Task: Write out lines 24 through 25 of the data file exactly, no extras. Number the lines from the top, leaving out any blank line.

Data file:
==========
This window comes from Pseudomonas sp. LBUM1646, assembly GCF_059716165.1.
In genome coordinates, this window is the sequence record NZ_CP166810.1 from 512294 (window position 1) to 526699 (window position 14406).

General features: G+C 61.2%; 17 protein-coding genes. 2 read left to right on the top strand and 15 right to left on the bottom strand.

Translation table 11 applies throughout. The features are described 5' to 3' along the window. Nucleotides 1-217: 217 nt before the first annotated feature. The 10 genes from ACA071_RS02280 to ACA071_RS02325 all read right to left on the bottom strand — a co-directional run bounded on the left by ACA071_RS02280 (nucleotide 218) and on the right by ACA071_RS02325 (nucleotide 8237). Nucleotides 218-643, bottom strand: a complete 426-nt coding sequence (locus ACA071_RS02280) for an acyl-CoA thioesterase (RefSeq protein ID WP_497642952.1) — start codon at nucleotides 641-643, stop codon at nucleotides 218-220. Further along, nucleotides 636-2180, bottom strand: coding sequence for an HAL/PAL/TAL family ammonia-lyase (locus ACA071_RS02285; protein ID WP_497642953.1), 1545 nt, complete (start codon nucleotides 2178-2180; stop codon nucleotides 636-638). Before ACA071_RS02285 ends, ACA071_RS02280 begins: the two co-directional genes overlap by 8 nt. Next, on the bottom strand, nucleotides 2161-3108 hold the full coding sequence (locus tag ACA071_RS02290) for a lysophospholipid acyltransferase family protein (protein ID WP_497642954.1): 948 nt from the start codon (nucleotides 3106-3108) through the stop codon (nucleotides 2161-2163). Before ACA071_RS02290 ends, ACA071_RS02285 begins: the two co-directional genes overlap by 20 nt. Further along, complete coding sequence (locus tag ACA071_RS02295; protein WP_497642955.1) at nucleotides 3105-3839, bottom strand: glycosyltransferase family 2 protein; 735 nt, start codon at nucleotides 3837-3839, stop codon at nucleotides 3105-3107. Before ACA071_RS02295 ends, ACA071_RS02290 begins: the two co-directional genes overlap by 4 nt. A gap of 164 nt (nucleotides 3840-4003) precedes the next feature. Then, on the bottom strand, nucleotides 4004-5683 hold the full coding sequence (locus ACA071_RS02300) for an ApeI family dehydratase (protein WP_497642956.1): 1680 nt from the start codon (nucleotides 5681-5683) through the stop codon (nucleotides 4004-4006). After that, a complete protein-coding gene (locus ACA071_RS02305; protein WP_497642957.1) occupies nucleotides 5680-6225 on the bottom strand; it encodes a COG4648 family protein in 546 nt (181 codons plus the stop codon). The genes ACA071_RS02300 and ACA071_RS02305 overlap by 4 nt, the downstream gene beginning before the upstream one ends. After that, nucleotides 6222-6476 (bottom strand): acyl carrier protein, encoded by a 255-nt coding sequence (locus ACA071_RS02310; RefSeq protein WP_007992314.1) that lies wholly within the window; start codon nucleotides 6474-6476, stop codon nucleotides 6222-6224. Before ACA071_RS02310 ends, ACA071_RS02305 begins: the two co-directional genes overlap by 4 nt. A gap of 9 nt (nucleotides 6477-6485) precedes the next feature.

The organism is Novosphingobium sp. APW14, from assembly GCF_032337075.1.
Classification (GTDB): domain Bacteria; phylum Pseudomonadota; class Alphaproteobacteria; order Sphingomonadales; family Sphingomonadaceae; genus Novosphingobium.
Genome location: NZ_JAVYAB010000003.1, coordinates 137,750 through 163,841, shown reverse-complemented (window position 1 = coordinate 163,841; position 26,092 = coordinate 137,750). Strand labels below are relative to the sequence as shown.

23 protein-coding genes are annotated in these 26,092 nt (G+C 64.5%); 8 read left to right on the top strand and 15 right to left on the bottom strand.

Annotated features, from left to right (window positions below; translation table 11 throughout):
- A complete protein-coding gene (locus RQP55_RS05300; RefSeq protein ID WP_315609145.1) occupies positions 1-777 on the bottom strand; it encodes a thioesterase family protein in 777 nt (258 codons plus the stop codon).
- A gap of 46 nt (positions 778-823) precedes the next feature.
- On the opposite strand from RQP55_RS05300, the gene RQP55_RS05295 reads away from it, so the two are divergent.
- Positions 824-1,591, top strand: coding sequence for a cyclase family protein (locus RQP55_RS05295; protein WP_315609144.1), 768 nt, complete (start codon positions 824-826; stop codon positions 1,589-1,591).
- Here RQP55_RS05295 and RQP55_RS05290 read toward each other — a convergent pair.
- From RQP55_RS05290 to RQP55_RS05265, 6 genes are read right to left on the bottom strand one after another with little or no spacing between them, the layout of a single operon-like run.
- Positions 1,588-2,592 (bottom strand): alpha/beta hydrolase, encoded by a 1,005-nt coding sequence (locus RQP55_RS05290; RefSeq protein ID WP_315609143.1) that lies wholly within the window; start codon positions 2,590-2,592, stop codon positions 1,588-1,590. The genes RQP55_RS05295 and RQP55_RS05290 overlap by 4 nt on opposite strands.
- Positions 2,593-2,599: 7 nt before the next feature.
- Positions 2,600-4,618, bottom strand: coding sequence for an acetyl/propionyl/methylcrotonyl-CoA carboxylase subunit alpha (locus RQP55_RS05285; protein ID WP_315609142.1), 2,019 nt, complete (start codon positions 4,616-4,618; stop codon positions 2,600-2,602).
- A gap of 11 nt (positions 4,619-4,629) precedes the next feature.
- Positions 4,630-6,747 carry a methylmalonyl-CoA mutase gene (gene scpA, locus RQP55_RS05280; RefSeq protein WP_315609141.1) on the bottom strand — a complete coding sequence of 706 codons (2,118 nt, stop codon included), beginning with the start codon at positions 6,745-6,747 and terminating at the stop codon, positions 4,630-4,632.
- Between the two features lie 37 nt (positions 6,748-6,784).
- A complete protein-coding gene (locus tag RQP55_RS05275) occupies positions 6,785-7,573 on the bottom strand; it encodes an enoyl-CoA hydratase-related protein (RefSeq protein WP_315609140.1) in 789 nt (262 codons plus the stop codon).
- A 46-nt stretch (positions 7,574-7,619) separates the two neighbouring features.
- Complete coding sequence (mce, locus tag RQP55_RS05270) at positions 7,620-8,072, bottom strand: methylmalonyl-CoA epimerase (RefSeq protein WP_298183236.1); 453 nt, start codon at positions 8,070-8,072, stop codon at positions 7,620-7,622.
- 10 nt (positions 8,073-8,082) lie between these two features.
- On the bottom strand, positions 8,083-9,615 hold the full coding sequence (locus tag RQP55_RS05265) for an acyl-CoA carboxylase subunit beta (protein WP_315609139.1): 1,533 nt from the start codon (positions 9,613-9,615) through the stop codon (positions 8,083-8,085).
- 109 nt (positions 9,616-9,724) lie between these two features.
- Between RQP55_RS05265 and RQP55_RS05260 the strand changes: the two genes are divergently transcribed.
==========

- Complete coding sequence (mce, locus tag RQP55_RS05270) at positions 7,620-8,072, bottom strand: methylmalonyl-CoA epimerase (RefSeq protein WP_298183236.1); 453 nt, start codon at positions 8,070-8,072, stop codon at positions 7,620-7,622.
- 10 nt (positions 8,073-8,082) lie between these two features.